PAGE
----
Global TV sales remain stable and will stay that way, with Futuresource Consulting forecasting growth of less than one per cent CAGR between 2018 and 2024.
This obscures the underlying turmoil as there has been a boost in sales across developed countries during the year, with consumers looking to improve the home viewing experience during increased periods of leisure time at home. In less developed countries, which were previously driving global growth, a decline in shipments has occurred due to households retaining disposable income during a time of economic uncertainty.
4K and the Race to the Bottom
As TVs have got larger, consumers have made the transition to 4K sets over the last four years, allowing vendors to command a premium price and build in more margin. However, this proved to be unsustainable. In 2018, manufacturers fought hard to gain market share and a price war began. Although the cost of panel production decreased due to economies of scale and technological advances, price competition pressed down hard, scavenging any profit potential and leading to manufacturers looking elsewhere to gain competitive advantage.
The Smart TV Dilemma
Futuresource Consulting’s insights show that by the end of 2020 there will be more than one billion smart TVs installed worldwide, as we continue to move towards a world where consumers are more reliant on TV delivered over the internet. For vendors, having an installed base of TVs with built-in smart functionality is the new entertainment battleground. This is an arena currently being contested by LG with WebOS and Samsung with Tizen, as well as Android TV, which is being adopted by many brands at a low cost, high quality interface, with some degree of customisation and personalisation.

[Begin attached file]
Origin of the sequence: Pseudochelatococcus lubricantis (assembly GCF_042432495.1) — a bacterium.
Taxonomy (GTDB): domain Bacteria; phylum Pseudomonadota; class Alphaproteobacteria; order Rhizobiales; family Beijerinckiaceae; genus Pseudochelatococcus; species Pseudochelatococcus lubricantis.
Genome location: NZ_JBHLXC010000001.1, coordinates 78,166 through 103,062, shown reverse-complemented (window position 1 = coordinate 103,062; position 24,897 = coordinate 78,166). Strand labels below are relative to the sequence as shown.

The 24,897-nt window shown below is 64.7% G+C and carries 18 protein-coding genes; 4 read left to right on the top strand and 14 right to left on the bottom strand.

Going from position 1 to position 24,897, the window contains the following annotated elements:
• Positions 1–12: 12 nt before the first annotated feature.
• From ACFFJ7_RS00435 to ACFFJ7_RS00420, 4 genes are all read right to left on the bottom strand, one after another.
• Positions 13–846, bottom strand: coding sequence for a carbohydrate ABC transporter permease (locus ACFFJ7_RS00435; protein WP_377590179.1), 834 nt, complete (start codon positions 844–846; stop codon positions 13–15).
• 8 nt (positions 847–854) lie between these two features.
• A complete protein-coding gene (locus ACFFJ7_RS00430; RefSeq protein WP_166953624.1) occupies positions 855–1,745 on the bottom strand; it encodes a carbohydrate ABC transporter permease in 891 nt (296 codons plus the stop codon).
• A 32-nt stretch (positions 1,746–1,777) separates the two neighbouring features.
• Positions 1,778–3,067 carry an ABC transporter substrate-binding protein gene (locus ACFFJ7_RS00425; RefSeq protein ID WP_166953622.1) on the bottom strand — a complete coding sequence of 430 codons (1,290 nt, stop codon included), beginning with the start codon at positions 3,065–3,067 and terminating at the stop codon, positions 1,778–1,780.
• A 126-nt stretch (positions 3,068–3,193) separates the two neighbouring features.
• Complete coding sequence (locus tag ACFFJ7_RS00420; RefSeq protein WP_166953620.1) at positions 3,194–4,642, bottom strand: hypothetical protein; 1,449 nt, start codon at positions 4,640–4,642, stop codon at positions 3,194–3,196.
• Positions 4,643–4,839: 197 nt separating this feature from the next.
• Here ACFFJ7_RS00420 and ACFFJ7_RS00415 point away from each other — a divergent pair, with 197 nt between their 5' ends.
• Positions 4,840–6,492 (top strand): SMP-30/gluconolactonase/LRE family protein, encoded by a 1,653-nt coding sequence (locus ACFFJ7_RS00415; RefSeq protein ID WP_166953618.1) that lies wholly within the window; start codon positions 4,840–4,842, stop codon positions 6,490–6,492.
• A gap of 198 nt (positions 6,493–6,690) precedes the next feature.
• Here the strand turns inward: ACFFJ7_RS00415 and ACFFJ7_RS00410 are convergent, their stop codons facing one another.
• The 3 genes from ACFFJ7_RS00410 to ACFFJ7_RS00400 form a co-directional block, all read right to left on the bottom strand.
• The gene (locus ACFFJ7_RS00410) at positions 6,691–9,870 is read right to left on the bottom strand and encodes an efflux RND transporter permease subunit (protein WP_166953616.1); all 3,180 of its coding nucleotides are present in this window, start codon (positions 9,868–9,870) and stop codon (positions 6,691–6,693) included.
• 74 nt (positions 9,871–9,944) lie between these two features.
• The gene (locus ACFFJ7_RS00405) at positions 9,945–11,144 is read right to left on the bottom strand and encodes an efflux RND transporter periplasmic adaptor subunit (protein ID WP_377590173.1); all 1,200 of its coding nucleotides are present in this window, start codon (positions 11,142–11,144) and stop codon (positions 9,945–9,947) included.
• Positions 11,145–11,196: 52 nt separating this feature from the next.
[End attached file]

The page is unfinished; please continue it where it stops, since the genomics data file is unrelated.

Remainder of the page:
Yet the smart TV challenge lies in the balance between innovation and upgrade. There are a huge number of video services that all require app development. They also need updating and upgrading when necessary to make them work effectively and securely. This can be expensive for a manufacturer, particularly when it’s done on legacy models as well as new TVs. If older models are no longer supported, it will save on costs, but can cause consumer backlash. Additionally, if regular upgrades are carried out on legacy TVs, there is little incentive for an owner to upgrade, which reduces manufacturer profit. It is a challenging situation that needs to be handled carefully.
The smart TV dilemma has also opened up the market for media streamers like Google Chromecast, Amazon Firestick and Apple TV box, all of which are acting as content aggregators to improve the user experience, by simplifying how consumers access content from multiple subscription services. These devices are inexpensive, work effectively, update on a consistent basis, can have differing services to smart TV, and prolong the lifetime of a TV. These reasons, amongst others, support Futuresource’s expectation that the installed base of media streamers will increase on a global scale to nearly 300 million by 2024.
Furthermore, the key companies selling media streaming devices are also selling access to an entertainment ecosystem, which aggregates content services, takes payment for media content, and integrates effectively with smart home technology. These platforms, including the likes of Google, Apple and Amazon, have a significant impact on how today’s consumer communicates, shops and enjoys leisure time. A TV is therefore no longer a silo’d entertainment device and must at least work with these operating systems.
The seamless ability to connect with the operating system of choice for a consumer is fast becoming an important reason to choose one brand of TV or accessory over another, representing the next frontier of competition.